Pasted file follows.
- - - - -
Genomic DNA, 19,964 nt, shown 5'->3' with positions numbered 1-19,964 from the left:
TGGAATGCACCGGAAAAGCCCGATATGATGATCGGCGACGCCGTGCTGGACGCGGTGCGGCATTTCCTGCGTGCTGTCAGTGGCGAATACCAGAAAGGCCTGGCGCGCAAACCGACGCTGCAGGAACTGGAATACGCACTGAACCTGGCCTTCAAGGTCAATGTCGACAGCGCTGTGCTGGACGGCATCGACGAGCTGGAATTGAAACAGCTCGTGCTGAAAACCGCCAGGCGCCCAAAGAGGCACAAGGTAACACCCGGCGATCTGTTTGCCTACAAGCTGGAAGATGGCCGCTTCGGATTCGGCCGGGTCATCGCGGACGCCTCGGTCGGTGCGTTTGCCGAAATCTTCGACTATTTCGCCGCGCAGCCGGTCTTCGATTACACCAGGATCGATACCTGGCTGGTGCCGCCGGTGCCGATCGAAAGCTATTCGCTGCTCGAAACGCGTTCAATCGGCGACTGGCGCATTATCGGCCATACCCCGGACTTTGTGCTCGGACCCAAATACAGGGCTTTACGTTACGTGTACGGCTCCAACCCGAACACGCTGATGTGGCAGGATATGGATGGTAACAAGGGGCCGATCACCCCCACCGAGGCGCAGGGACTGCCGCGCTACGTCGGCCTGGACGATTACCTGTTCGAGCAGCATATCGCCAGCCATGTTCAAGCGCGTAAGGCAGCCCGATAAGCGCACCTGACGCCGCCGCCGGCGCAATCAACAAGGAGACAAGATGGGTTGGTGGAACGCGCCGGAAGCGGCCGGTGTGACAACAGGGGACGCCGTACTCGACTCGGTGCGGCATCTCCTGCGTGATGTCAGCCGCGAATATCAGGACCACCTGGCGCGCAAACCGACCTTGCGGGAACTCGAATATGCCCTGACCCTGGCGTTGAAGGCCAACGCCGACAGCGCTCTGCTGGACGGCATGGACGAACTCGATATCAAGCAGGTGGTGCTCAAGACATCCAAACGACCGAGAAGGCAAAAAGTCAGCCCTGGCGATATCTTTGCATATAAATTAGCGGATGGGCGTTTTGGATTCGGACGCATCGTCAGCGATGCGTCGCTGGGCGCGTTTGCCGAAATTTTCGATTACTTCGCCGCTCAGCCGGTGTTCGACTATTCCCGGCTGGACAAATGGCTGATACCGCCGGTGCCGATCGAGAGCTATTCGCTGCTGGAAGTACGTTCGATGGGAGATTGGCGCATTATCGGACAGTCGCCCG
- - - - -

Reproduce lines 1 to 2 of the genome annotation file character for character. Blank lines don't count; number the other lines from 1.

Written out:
Genomic DNA, 19,964 nt, shown 5'->3' with positions numbered 1-19,964 from the left:
TGGAATGCACCGGAAAAGCCCGATATGATGATCGGCGACGCCGTGCTGGACGCGGTGCGGCATTTCCTGCGTGCTGTCAGTGGCGAATACCAGAAAGGCCTGGCGCGCAAACCGACGCTGCAGGAACTGGAATACGCACTGAACCTGGCCTTCAAGGTCAATGTCGACAGCGCTGTGCTGGACGGCATCGACGAGCTGGAATTGAAACAGCTCGTGCTGAAAACCGCCAGGCGCCCAAAGAGGCACAAGGTAACACCCGGCGATCTGTTTGCCTACAAGCTGGAAGATGGCCGCTTCGGATTCGGCCGGGTCATCGCGGACGCCTCGGTCGGTGCGTTTGCCGAAATCTTCGACTATTTCGCCGCGCAGCCGGTCTTCGATTACACCAGGATCGATACCTGGCTGGTGCCGCCGGTGCCGATCGAAAGCTATTCGCTGCTCGAAACGCGTTCAATCGGCGACTGGCGCATTATCGGCCATACCCCGGACTTTGTGCTCGGACCCAAATACAGGGCTTTACGTTACGTGTACGGCTCCAACCCGAACACGCTGATGTGGCAGGATATGGATGGTAACAAGGGGCCGATCACCCCCACCGAGGCGCAGGGACTGCCGCGCTACGTCGGCCTGGACGATTACCTGTTCGAGCAGCATATCGCCAGCCATGTTCAAGCGCGTAAGGCAGCCCGATAAGCGCACCTGACGCCGCCGCCGGCGCAATCAACAAGGAGACAAGATGGGTTGGTGGAACGCGCCGGAAGCGGCCGGTGTGACAACAGGGGACGCCGTACTCGACTCGGTGCGGCATCTCCTGCGTGATGTCAGCCGCGAATATCAGGACCACCTGGCGCGCAAACCGACCTTGCGGGAACTCGAATATGCCCTGACCCTGGCGTTGAAGGCCAACGCCGACAGCGCTCTGCTGGACGGCATGGACGAACTCGATATCAAGCAGGTGGTGCTCAAGACATCCAAACGACCGAGAAGGCAAAAAGTCAGCCCTGGCGATATCTTTGCATATAAATTAGCGGATGGGCGTTTTGGATTCGGACGCATCGTCAGCGATGCGTCGCTGGGCGCGTTTGCCGAAATTTTCGATTACTTCGCCGCTCAGCCGGTGTTCGACTATTCCCGGCTGGACAAATGGCTGATACCGCCGGTGCCGATCGAGAGCTATTCGCTGCTGGAAGTACGTTCGATGGGAGATTGGCGCATTATCGGACAGTCGCCCG